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Jakarta Post

Dealing with antidemocratic voices

  • Pranoto Iskandar
    Pranoto Iskandar

    Founding editor of the Indonesian Journal of International & Comparative Law

Cianjur   /   Wed, March 28, 2018   /  10:20 am
Dealing with antidemocratic voices Democracy under threat: Demonstrators protest at the Constitutional Court in Jakarta against the implementation of the Legislative Insitutions ( MD3 ) Law. The protesters claimed the law undermined democracy. (JP/Dhoni Setiawan)

Democracy is to be earned, rather than given. For Indonesia, this statement is self-evident. The transition from the chaotic Old Order to the militaristic New Order and, then to the period of Reformasi (Reformation) required a great amount of sacrifice in “blood, toil, tears and sweat”. Unfortunately, Indonesia has forgotten the high price that it has had to pay to get to where it is now. Today’s political strategy of infusing more conservative values into the Criminal Code (KUHP) is just another case in point. The emblematic case is the successful bid of Anies Baswedan, a former Muslim intellectual, to be elected Jakarta’s number-one politician by turning into a gung-ho populist.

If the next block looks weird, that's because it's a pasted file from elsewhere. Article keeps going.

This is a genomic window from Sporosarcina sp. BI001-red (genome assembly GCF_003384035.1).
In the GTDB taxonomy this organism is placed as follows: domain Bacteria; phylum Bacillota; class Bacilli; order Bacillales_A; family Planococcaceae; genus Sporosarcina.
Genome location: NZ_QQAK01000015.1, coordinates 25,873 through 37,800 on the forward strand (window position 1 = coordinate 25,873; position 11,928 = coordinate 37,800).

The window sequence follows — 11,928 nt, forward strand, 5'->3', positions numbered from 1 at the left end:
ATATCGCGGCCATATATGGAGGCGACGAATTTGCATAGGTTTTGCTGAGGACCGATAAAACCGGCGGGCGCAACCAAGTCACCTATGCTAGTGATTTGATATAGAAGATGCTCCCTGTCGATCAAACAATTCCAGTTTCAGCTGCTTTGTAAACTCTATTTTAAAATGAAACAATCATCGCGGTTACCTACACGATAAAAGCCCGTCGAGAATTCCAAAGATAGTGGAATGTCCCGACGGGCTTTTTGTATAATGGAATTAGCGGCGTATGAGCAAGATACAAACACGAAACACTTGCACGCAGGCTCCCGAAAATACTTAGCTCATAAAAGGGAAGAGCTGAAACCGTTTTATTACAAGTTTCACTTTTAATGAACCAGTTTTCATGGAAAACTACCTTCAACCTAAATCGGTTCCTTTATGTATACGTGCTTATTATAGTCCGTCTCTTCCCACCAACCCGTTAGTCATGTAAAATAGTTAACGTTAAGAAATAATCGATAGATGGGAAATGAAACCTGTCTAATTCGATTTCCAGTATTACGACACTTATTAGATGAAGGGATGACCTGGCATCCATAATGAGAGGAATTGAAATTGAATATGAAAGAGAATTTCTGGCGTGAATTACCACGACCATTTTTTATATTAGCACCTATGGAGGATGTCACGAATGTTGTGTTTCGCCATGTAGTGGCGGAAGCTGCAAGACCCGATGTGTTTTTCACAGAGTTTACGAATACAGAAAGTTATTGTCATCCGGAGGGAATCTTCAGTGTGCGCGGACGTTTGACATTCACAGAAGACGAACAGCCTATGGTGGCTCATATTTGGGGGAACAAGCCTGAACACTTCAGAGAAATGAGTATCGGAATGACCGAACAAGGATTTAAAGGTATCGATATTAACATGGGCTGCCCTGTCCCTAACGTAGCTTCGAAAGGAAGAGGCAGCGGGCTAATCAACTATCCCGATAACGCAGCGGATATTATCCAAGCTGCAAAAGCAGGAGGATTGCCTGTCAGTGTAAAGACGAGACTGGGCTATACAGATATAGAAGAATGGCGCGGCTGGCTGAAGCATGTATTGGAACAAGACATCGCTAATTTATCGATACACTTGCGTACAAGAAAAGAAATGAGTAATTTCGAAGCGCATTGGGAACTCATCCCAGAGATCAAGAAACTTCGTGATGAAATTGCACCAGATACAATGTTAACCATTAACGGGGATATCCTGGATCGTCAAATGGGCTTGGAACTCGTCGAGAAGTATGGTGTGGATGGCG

In this mold, the fact that secular nationalist politician Ichsan Soelistio of the Indonesian Democratic Party of Struggle (PDI-P) recently confirmed that the co...

Disclaimer: The opinions expressed in this article are those of the author and do not reflect the official stance of The Jakarta Post.